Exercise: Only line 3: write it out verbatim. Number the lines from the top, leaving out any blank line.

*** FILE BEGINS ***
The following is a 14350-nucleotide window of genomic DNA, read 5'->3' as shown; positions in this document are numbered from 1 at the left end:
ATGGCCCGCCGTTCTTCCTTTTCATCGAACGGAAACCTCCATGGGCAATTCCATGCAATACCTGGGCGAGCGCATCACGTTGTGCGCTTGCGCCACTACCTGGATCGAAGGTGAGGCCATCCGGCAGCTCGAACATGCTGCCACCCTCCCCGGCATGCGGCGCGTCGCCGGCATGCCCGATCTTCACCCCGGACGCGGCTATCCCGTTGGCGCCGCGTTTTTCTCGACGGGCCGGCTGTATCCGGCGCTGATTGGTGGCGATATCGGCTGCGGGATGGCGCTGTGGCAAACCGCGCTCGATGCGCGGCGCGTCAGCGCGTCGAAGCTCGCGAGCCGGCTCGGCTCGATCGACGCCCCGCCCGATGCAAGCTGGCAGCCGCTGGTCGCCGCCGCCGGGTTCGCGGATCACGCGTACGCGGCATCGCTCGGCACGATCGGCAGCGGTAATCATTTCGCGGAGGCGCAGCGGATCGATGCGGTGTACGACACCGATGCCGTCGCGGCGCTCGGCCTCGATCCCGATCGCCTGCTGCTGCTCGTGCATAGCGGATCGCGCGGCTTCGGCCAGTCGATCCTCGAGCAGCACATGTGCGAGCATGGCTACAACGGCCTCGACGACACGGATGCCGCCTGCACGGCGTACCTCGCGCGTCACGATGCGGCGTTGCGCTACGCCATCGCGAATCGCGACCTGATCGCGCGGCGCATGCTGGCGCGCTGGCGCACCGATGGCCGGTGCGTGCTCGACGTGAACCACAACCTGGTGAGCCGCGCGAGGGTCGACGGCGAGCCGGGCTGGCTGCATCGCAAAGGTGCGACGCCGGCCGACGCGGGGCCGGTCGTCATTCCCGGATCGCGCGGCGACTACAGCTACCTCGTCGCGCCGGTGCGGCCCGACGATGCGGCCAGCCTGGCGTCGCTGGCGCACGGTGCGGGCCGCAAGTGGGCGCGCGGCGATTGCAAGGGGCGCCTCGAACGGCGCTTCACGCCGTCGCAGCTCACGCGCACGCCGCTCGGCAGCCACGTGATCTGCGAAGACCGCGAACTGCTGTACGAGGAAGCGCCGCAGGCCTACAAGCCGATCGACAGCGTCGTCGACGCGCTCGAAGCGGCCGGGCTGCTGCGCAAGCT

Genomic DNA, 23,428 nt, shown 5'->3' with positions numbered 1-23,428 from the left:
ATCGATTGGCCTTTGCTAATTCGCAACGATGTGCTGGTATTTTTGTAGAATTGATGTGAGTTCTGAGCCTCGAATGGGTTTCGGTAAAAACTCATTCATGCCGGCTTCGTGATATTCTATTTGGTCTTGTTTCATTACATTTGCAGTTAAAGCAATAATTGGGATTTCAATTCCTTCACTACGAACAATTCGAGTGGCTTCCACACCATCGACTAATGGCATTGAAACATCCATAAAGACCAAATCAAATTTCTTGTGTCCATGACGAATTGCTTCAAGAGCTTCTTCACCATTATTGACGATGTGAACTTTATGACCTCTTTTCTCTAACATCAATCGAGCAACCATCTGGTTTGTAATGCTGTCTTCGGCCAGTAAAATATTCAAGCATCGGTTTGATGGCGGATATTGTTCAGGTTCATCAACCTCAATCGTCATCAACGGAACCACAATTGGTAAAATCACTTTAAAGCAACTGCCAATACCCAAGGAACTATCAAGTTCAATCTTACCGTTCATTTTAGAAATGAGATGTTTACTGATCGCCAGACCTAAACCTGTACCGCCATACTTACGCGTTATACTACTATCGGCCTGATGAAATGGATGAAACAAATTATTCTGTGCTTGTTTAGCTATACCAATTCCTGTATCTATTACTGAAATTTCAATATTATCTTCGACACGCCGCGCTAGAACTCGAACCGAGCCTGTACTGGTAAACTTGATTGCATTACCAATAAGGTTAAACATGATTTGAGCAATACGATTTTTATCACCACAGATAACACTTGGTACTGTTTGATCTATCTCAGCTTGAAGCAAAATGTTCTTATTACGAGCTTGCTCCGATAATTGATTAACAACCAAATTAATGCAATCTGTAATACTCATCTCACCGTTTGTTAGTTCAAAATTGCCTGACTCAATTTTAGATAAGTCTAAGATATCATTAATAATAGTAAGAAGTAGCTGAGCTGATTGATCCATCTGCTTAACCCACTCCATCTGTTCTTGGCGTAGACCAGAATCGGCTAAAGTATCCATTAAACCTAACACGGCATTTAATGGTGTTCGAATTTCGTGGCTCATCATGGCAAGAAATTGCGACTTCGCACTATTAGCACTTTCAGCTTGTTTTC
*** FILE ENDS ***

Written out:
Genomic DNA, 23,428 nt, shown 5'->3' with positions numbered 1-23,428 from the left: